So what can a student expect on a tour or workshop? Well, it won’t be (as one recent participant was pleasantly surprised to find out) like attending the most boring camera club evening you can imagine but five days long! There will be plenty of laughs as well as amazing opportunities to make images. Many people worry before they go on their first photo trip that other participants will be snooty about a perceived lack of knowledge or high end gear. In my experience nothing could be further from the truth and everyone is very keen to share their knowledge, which further enhances the learning experience for all.
Another great advantage of going on a workshop or photo tour is the chance to completely immerse oneself in photography for a number of days without worrying about one’s significant other! We’ve all been in the situation at one time or another when we want to make an image but worry that our companions will become bored whilst we mess around or wait an hour and half for a cloud to move. Time should never be a concern on a workshop. I aim to go to between 3 and 4 locations in a full day out which gives plenty of time at each to explore and find images beyond the obvious. Much is made of the magical quality of the light at dawn and dusk, and I would certainly take the group out then if the weather is favourable, but it’s equally important to teach the participants how to work with different light and match it to locations. The leader therefore needs to know the area of the tour intimately and be willing to change their plans at a moments notice to make the best of the conditions. I will always have a number of different locations in mind during the day and keep my options open depending on what the weather throws at me.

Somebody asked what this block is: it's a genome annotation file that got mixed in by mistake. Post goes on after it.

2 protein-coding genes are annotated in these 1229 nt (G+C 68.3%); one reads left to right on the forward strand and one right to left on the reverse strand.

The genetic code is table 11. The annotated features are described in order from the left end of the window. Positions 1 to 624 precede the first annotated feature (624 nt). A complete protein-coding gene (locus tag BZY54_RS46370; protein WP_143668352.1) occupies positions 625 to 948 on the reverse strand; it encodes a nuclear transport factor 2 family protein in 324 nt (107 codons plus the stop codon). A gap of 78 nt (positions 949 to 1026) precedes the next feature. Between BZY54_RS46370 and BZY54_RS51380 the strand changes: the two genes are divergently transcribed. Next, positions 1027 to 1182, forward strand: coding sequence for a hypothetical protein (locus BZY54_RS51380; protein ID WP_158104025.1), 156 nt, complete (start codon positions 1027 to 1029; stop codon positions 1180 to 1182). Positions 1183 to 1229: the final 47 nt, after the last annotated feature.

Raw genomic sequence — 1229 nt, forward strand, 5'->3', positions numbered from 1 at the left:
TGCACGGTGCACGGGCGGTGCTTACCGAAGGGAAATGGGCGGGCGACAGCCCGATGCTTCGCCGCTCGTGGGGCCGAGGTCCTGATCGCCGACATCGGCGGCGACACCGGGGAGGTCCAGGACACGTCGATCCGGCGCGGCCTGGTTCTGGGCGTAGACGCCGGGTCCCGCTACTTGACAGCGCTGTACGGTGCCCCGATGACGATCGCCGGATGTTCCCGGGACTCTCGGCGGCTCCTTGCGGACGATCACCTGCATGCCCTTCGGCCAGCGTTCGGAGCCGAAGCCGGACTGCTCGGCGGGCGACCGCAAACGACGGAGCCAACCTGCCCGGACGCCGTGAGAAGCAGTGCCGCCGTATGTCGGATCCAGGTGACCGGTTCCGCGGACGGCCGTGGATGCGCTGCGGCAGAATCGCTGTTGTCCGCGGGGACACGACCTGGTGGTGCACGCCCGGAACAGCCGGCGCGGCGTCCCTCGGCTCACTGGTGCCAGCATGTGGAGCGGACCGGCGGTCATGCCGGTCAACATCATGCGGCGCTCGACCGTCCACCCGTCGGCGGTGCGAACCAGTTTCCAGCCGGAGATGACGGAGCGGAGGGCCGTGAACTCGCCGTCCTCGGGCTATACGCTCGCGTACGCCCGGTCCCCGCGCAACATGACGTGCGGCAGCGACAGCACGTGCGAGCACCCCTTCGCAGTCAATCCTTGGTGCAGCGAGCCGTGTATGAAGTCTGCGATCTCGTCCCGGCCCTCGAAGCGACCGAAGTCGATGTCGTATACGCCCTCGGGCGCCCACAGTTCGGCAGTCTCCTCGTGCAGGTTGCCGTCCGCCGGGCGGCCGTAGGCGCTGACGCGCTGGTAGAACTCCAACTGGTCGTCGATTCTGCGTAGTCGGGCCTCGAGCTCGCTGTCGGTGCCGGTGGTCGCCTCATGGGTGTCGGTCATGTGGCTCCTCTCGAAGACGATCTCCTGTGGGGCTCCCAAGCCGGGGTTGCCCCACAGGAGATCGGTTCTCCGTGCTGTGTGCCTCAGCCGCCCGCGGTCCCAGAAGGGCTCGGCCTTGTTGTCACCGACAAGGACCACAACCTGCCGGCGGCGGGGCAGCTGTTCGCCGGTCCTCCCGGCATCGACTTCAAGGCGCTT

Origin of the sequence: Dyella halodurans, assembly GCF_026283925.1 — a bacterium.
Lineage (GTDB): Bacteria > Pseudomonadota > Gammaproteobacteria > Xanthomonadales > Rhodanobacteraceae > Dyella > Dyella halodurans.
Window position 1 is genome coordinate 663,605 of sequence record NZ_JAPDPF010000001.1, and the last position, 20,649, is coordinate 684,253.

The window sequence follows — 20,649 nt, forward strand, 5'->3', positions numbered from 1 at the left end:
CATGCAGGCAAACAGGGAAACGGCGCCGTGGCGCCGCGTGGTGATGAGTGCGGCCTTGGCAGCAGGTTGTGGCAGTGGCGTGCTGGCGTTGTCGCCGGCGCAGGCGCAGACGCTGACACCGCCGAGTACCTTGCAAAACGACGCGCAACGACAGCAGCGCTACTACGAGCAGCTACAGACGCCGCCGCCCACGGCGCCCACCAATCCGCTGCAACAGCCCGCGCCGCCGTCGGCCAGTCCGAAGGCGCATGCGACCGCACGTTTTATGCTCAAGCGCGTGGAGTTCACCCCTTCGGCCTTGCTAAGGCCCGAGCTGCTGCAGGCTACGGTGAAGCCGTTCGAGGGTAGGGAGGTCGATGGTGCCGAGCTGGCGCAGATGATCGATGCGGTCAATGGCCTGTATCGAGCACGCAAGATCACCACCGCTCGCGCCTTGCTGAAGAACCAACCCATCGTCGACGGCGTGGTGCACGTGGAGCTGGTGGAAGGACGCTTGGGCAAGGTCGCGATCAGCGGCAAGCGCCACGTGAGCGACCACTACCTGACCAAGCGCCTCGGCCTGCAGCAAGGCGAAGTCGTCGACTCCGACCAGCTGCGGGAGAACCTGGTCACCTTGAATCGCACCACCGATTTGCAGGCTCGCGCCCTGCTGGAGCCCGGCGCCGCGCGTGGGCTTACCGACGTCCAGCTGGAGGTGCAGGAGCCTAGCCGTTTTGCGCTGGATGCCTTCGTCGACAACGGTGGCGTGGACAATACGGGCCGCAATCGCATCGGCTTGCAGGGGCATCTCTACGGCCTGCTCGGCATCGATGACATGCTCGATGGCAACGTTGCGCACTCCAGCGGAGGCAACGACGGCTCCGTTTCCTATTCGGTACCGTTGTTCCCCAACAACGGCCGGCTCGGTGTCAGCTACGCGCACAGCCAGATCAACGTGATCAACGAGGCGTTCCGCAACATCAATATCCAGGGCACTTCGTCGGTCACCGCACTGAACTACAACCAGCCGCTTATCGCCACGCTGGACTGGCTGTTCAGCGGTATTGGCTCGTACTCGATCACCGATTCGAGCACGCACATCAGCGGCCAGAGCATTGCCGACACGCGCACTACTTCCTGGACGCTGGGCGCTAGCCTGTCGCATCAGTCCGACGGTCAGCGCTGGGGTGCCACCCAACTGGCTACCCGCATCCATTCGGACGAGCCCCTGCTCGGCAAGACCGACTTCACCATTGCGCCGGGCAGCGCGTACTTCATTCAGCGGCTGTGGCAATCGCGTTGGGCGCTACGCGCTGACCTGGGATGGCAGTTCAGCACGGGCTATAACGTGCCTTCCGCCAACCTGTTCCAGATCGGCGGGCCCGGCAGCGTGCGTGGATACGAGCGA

You can dismiss from your mind – at least on my tours – the notion that everyone will meekly line up at my command, cameras on tripods, and make the same image. Last November, I was in California with a group and watched in disbelief as an American tour leader (I’ll save his blushes by not naming him) told his group to do exactly that. We were at the Patriarch Grove, 11,500ft up in the White Mountains and home to 5,000-year-old bristlecone pines, some of the oldest living trees. I find this one of the most inspiring places I’ve ever visited and somewhere that offers a huge range of possibilities for photography. Yet this other group stayed barely forty minutes and stood in a row to photograph a single fallen tree. My group stayed nearly three hours and spread across a wide area making a diverse range of images. In my experience (and I’ve now led close to 100 tours and workshops) it’s vital to give each participant the time and the room, both physically and artistically, to explore their own potential.